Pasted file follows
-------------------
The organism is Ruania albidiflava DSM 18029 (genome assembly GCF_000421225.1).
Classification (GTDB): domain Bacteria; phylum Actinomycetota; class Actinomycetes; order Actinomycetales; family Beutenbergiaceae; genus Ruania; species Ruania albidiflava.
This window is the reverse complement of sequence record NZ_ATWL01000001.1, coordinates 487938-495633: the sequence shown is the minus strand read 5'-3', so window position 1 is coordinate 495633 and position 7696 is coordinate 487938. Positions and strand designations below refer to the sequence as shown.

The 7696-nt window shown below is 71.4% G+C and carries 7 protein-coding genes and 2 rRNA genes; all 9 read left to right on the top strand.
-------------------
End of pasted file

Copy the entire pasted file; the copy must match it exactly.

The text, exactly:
The organism is Ruania albidiflava DSM 18029 (genome assembly GCF_000421225.1).
Classification (GTDB): domain Bacteria; phylum Actinomycetota; class Actinomycetes; order Actinomycetales; family Beutenbergiaceae; genus Ruania; species Ruania albidiflava.
This window is the reverse complement of sequence record NZ_ATWL01000001.1, coordinates 487938-495633: the sequence shown is the minus strand read 5'-3', so window position 1 is coordinate 495633 and position 7696 is coordinate 487938. Positions and strand designations below refer to the sequence as shown.

The 7696-nt window shown below is 71.4% G+C and carries 7 protein-coding genes and 2 rRNA genes; all 9 read left to right on the top strand.